Streamline Your Social Network Presence - Utilize Blog Feeds
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Some would argue that the most important step in streamlining your business’s online presence is burning your blog’s feed to Feedburner, which is a free service that allows users to easily manage and track their various subscriptions.
Once you’ve established your Feedburner account, the next step is making sure that you’re getting the most mileage from your various blog posts. It may seem a bit complicated at first, but after playing with it for a day or so users will quickly become professionals at “feeding” their blog entries into all of their social networking accounts that offer blog feeding applications.
Each site may have a different system, but most social networking sites offer this service. Facebook, for example, allows users to feed their blogs into the “notes” section of their Facebook page. It’s as simple as clicking “edit” in the “notes” box of the Facebook page and then finding the option that allows the user to import notes from an external blog.
Keep it personal, yet professional
Is that even possible? Short answer – yes! Just think of how much you dislike calling businesses for information about a product or service, only to be led down a seemingly endless array of automated menus and voicemail boxes. Being able to reach an actual human on a business line in order to discuss their goods or services directly is very appealing for consumers. The same theory can be applied when it comes to social networking sites.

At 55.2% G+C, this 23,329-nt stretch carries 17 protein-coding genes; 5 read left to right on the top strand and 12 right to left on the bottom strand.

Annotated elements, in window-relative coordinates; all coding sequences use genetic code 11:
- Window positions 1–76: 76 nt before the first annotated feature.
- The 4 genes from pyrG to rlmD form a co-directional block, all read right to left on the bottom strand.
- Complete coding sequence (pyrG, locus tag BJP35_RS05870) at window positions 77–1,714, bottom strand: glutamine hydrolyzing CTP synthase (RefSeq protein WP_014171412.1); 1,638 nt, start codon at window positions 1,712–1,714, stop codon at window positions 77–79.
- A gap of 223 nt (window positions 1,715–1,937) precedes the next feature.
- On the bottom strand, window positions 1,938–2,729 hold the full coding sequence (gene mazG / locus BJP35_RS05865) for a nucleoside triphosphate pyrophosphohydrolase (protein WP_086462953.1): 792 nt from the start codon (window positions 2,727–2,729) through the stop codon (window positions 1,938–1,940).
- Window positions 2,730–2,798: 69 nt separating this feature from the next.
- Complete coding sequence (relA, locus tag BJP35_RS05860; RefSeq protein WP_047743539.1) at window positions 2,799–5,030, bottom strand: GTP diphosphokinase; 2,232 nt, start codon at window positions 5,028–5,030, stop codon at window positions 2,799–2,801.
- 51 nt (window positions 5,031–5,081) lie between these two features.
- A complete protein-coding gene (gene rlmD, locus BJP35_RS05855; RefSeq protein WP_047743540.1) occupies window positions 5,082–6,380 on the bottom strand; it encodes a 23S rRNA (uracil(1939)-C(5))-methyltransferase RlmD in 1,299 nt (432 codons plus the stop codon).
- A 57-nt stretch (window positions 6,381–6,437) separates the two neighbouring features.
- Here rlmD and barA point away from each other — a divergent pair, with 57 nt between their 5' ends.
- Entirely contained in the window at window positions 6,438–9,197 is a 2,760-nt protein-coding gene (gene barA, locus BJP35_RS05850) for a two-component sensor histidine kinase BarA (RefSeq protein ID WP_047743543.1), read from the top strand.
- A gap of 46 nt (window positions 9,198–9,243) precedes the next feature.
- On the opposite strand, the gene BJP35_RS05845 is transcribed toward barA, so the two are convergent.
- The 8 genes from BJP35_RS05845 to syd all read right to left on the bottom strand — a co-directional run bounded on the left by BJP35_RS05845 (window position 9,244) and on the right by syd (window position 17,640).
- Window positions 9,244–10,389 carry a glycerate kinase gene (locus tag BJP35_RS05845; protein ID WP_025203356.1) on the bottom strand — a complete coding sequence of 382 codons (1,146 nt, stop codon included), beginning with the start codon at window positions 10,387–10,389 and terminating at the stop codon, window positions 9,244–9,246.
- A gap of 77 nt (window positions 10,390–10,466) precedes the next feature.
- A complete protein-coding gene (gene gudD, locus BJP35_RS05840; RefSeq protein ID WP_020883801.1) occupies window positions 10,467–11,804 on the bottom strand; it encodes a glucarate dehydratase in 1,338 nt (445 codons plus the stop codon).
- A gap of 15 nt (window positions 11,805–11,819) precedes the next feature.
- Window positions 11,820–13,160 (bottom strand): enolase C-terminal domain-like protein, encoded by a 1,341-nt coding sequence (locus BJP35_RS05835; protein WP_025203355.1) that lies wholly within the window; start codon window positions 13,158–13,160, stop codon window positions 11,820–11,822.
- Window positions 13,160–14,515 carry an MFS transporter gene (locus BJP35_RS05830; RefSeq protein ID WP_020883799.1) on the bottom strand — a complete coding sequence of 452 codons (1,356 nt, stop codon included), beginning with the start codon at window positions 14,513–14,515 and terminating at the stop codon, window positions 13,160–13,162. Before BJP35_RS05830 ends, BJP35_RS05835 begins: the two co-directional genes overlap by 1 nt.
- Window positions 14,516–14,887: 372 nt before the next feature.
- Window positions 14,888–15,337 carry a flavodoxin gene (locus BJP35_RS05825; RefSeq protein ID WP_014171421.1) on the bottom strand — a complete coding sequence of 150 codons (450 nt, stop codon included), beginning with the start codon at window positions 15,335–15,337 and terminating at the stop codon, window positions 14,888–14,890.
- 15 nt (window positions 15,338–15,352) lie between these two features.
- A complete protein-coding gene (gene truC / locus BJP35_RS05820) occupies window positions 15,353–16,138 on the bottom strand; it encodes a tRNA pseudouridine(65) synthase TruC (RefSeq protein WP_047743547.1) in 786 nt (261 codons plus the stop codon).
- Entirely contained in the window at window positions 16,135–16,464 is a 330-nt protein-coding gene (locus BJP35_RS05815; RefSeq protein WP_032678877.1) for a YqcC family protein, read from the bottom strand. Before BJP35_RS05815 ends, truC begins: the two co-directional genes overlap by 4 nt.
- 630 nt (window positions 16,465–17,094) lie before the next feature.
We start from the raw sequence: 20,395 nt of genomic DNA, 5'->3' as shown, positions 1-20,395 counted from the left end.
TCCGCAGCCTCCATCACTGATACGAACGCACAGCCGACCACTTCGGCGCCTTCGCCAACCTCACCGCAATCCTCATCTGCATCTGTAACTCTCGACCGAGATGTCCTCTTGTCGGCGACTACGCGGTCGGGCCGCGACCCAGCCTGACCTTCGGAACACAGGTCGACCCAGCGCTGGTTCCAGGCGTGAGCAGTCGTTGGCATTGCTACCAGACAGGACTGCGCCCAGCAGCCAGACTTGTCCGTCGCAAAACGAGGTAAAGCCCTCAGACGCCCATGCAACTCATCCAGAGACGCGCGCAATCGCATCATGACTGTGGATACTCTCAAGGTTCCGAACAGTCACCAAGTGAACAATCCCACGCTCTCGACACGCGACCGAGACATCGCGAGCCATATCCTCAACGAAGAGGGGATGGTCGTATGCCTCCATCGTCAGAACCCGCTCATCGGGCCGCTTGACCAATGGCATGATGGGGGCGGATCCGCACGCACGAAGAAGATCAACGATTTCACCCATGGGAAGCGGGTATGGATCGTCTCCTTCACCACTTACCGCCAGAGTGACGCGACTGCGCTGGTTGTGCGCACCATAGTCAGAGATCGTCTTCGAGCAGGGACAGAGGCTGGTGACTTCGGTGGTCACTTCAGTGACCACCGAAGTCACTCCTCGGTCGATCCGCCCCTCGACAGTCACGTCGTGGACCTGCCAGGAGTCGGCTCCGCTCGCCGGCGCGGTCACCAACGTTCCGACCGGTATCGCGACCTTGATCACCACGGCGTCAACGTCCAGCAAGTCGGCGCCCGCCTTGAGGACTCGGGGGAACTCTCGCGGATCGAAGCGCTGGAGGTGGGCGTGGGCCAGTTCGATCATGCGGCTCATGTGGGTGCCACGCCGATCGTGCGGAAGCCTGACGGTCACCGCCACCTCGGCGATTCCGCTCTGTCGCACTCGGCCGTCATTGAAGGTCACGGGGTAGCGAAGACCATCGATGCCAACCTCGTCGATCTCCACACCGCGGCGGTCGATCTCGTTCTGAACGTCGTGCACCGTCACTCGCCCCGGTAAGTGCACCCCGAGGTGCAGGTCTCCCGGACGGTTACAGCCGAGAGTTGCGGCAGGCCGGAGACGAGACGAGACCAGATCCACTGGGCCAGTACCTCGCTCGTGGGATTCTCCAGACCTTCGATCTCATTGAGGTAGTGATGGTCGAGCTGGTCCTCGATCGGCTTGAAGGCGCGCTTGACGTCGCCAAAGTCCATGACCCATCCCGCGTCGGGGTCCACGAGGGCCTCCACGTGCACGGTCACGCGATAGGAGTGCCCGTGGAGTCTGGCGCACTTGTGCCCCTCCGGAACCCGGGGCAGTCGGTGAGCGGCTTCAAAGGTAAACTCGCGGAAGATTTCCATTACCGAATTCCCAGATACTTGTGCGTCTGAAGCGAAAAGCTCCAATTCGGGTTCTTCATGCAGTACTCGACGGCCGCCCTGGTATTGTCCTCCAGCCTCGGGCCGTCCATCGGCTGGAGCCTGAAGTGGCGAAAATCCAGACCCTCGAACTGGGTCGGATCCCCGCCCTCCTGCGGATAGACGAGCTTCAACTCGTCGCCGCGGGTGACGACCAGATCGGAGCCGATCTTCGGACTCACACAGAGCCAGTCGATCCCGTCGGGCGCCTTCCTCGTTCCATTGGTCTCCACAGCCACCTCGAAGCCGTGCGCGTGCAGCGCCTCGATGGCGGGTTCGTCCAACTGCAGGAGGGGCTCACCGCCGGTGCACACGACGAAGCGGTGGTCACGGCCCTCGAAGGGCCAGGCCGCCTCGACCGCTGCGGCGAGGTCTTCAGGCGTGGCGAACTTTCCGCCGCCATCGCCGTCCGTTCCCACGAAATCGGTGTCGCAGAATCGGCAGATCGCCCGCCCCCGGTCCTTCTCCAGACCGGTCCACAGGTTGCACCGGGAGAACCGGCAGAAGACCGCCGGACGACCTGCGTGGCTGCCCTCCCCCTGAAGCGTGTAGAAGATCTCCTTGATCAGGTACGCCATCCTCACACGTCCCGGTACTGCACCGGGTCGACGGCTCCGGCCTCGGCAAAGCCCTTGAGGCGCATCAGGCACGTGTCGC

People love being able to connect with an actual representative from a business. Two-way communication is what makes social networks so successful, so why not capitalize on that?
There are a number of approaches that can be taken in order to successfully add potential clients to your list of online contacts. One business may accept all friend requests they receive, while another prefers to establish a more personal connection first by sending potential clients a private message on the site. Still others may only approve “friends” based on their personal or professional association to their business. It depends on the business itself and what they feel will work best for them.
Ultimately, the goal is not to amass a massive amount of friends. A ton of MySpace friends doesn’t necessarily mean that you’re successfully marketing your product. It’s about quality, not quantity; your goal should be to build meaningful contacts and relationships with potential clients or others in your field that may be able to assist you in the future. Get to know the people in your online community; what are their interests? Why did they befriend your business? How can you engage them in a conversation about the goods or services you offer?
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